Michael Hrankowski  

Disoriented by Michael Hrankowski

November 2023 - Disoriented

About the Image(s)

Sony a7Riv with an (adapted) Canon 24-105mm lens, shot at 105mm
1/1600 sec; f/8; ISO 200

I came across this public art installation while visiting Copenhagen this past May. It was a large, circular structure clad in mirror panels inside and out. As I stood looking at the interesting reflections, I spied a woman on a bicycle coming toward me.

I waited until her reflection appeared in one of the panels and tripped the shutter.

I captured the RAW image with my camera's MONO mode. Only minor adjustments to exposure, contrast and shadows were made in Lr.

This round’s discussion is now closed!
16 comments posted

Lance Lewin   Lance Lewin
Simply a brilliant photographic image!

Waiting for a human subject to interject into this multifaceted visual presentation really tied the knot for making this work engaging ... thus providing possible narratives ... or alternatively, interpreting this composition as a Fine Art Documentary, if we want to be bold. Well conceived, Michael!   Posted: 11/06/2023 03:29:02
Michael Hrankowski   Michael Hrankowski
Thank you, Lance, for your comments. I find that I am drawn to photographing reflections of all sorts. Up until recently, I was of the mind that if a person entered the scene I was attempting to photograph, the shot would be ruined. Now I am going out of my way to include a human element in many of my shots and the images are all the better for it.

As an aside, I invite you to visit Group 3 and check out the monochrome image submitted by our group's newest member. I think it is fabulous.   Posted: 11/06/2023 09:52:36
Lance Lewin   Lance Lewin
"Points to Ponder"

Additional thoughts: your featured work is a prime example of "good" Street Photography; here, most often, a human is juxtaposed to one or more surrounding artifacts (and / or in atmospheres) which relate (or help elicit) a narrative from viewers.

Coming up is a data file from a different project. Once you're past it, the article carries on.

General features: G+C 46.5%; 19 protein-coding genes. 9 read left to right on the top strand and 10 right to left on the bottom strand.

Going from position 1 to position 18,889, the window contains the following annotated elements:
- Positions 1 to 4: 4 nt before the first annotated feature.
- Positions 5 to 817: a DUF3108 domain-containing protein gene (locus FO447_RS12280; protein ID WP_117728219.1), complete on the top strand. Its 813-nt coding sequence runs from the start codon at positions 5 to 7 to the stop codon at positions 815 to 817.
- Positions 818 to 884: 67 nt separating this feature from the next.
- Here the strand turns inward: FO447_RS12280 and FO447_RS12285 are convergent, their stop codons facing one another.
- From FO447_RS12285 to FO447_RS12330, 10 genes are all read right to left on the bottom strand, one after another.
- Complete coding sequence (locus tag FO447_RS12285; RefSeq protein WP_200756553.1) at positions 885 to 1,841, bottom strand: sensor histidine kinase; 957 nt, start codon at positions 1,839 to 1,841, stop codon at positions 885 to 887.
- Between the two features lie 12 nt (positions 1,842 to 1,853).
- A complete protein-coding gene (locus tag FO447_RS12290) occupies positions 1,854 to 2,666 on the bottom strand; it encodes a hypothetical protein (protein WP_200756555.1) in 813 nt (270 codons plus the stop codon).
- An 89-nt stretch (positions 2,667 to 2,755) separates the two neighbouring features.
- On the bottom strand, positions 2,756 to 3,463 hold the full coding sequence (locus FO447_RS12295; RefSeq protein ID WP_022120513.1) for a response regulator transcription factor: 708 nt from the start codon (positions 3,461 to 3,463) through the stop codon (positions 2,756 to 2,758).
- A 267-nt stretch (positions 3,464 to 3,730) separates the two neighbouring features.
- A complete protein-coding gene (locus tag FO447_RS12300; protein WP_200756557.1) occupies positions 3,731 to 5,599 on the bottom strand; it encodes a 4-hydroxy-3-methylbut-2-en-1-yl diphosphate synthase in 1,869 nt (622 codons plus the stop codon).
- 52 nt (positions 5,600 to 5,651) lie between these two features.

If you want to continue on this path ... that is, these types of Street Photography imagery (regardless if abstract or narrative based), along with "reflections" ... spend time studying work by Vivian Maier .. for one example of an artist who enjoyed compositions that included reflections ... and Gary Winogrand for work that can be extremely abstract both upon initial viewing, and often even after prolonged viewing: I include Winogrand work to teach prospective Street Photography artists that 1. a scene does not always have to be technically perfect, and 2. narrative can be subtle, and often, the best of these types of compositions present the best of what we define as the images Gestalt.   Posted: 11/06/2023 12:07:08
Lance Lewin   Lance Lewin
Micheal, I did visit DD-3. Thank you for the invite!   Posted: 11/06/2023 13:12:52

Adi Ben-Senior   Adi Ben-Senior
Wonderful. the girl, the hands on left pane. just wonderful!   Posted: 11/07/2023 07:40:39
Michael Hrankowski   Michael Hrankowski
Thanks, Adi. Glad you like it.   Posted: 11/08/2023 08:30:41

Margaret Duncan   Margaret Duncan
Interesting shot Michael. It's an unsettling image in a way because there is no obvious connection between the frames - except perhaps for the cobblestones. The reflections all show parts of different street views. Three of the frames are close up while the second from the left is a longer view. Somehow, the girl riding the bike through the middle frame brings it altogether. Great capture.   Posted: 11/08/2023 04:50:38

Michael Hrankowski   Michael Hrankowski